“The classics are a classic for a reason.” We’ve probably all heard this phrase at one point or another, and we probably all have something that immediately pops in our head as proof of it: Classic Coca-Cola, a Plain Cheeseburger in all of its glorious simplicity, or even just a classy bowl of yogurt and granola. One new addition that should be on all our lists, especially us homebrewers, is the classic, plain Kombucha.
Now don’t get the word “plain” misconstrued – this beautifully balanced beverage is anything but with its diverse flavor profile, natural body-boosting nutrients, and positively propitious probiotics. Simply put, classic, plain Kombucha has been around for thousands of years for a reason, so now it’s time for you to brew a batch and see why!
The key and really only additional ingredient here is Real Sugar. Now you may be asking yourself, “as opposed to what?” Well, real sugar is going to be any fermentable sugar, which includes cane sugar, honey, Fermentaholics invert sugar, or even maple syrup. This Real Sugar is what carbonates the Kombucha during secondary fermentation. For a full list of Real Sugars you can use, check out our article best sugar for kombucha brewing.
So we’ve got our simply superb ingredients ready, but how much? This really depends on your preference, but anywhere from ½ – 1 tsp for each 16 fl oz bottle will work. Just measure your Real Sugar and, using a funnel, add it right to a clean 16 fl oz bottle.
After you’ve added your Real Sugar, it’s time to fill the bottles with kombucha. Fill each bottle up, leaving about 2″ of headspace. Cap the bottles tightly, label your bottles and place them in a warm location for 2-3 days for the secondary fermentation. When you’re happy with the flavor, place the bottles in the refrigerator to halt the fermentation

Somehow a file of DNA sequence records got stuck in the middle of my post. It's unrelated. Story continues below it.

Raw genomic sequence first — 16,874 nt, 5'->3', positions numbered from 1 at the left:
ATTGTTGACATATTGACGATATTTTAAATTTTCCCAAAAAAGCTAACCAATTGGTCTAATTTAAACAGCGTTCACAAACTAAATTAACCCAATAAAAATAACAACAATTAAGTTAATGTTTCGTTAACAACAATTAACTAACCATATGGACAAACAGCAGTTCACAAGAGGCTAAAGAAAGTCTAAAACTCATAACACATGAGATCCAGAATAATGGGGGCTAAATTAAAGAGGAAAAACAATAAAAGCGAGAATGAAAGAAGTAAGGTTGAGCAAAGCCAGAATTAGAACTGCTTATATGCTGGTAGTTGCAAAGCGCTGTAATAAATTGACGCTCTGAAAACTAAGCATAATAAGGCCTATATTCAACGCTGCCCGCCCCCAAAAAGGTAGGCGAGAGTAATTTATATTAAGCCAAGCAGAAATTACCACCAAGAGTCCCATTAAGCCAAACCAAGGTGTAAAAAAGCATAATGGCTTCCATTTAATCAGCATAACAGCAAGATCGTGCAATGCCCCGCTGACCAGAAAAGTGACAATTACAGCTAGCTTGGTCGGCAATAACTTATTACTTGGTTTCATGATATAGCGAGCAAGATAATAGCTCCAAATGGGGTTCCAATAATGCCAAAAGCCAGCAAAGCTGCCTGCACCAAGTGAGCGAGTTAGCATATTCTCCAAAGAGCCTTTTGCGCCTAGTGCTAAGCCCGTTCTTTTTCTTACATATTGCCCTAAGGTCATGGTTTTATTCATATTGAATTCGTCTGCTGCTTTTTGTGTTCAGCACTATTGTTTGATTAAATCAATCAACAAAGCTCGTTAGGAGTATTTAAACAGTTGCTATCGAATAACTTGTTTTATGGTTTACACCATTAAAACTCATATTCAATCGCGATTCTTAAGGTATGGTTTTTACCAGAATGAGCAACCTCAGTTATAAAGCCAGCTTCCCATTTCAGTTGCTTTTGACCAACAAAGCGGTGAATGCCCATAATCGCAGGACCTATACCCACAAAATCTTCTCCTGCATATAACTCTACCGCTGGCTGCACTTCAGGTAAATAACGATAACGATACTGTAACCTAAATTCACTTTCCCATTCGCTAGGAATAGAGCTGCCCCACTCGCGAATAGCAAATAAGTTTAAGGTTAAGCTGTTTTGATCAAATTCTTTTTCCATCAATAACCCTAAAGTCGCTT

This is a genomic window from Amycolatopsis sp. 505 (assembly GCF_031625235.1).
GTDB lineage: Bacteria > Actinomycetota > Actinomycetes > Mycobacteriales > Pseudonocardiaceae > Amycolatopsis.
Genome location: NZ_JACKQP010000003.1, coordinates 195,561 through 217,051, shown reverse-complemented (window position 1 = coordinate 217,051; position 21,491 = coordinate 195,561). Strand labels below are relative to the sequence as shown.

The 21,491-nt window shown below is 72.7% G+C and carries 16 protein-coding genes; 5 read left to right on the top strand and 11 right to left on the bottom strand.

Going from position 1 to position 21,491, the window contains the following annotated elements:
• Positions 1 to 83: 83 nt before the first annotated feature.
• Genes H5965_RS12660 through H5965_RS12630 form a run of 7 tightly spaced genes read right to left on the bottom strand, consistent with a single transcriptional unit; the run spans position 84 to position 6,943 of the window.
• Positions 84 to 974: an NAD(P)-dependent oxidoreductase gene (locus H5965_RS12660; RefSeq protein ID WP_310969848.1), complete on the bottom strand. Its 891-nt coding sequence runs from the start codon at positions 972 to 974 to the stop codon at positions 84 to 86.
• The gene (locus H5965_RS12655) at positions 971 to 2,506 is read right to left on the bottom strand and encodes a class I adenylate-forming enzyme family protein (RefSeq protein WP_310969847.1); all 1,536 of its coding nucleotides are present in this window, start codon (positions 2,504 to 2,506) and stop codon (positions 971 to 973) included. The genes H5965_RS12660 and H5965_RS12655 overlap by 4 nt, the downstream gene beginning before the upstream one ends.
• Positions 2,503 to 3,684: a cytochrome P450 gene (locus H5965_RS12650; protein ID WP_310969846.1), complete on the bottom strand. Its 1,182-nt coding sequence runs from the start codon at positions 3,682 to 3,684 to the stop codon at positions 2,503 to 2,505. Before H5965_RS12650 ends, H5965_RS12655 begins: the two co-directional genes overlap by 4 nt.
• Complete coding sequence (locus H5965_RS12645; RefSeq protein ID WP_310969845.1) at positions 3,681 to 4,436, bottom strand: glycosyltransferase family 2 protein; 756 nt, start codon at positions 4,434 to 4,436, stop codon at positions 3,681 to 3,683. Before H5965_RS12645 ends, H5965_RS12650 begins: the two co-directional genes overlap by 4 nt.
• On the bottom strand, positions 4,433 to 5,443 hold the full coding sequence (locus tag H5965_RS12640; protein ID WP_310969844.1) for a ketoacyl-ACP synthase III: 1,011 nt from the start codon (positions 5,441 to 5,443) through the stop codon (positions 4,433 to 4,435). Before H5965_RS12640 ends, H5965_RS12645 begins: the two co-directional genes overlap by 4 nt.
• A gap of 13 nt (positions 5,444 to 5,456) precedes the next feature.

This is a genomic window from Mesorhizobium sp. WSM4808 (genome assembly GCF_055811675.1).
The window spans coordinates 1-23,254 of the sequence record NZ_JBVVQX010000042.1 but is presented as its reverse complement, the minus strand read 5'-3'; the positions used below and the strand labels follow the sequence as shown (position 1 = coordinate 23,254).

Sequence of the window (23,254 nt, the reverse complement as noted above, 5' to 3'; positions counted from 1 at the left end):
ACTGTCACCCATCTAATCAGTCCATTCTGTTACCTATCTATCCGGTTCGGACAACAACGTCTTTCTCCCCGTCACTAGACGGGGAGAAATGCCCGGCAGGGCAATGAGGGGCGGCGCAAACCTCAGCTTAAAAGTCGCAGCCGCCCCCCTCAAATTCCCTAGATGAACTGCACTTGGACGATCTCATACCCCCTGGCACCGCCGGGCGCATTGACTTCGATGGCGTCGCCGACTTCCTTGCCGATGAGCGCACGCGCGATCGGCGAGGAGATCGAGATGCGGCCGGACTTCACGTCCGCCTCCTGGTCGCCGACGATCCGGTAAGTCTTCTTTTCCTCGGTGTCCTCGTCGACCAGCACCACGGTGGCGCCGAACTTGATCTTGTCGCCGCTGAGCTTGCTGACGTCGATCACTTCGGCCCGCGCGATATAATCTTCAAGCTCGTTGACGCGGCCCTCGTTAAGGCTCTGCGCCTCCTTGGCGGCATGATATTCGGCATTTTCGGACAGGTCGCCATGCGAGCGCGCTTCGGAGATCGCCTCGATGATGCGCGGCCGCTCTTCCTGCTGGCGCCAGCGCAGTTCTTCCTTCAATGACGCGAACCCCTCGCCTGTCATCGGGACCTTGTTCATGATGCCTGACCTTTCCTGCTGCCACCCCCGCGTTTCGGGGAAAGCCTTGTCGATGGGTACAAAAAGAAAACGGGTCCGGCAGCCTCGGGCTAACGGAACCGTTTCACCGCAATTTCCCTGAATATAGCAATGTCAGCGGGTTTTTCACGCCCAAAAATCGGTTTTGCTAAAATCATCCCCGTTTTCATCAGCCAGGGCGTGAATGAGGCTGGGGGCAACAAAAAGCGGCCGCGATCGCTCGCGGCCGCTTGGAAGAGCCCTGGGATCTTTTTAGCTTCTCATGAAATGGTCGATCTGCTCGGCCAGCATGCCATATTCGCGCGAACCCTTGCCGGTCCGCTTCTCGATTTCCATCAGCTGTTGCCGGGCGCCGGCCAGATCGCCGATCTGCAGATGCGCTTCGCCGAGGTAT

PRIMARY VS SECONDARY FERMENTATION
It’s important to note that brewing homemade kombucha is almost always a two-step fermentation process. Brewing kombucha is only a one-step process for those who prefer an unflavored flat kombucha. Otherwise, the steps consist of a primary fermentation and secondary fermentation.
- Primary Fermentation: The primary fermentation is the first step of the kombucha brewing process. This is where your SCOBY transforms regular sweet tea into the tart and slightly sweet kombucha we love. At the end of this stage, you will have finished kombucha, but it will be flat and unflavored. Have you skipped this step? Then check out our guide on making kombucha at home or our guide on making jun kombucha at home. Traditional kombucha is going to yield a bolder brew, while jun kombucha is milder and a bit more tart.
- Secondary Fermentation: The secondary fermentation is the step where you bottle, carbonate, and flavor your kombucha by the addition of sugar and flavors. This step is essentially adding a bit of sugar/flavor to each airtight bottle and letting it ferment a little longer, allowing the yeast to carbonate the beverage in an airtight environment naturally. How exactly does this happen? See our post on kombucha secondary fermentation here.
Since this recipe is for the secondary fermentation, to make this recipe, you’ll need to have kombucha that has finished the primary fermentation and ready to bottle.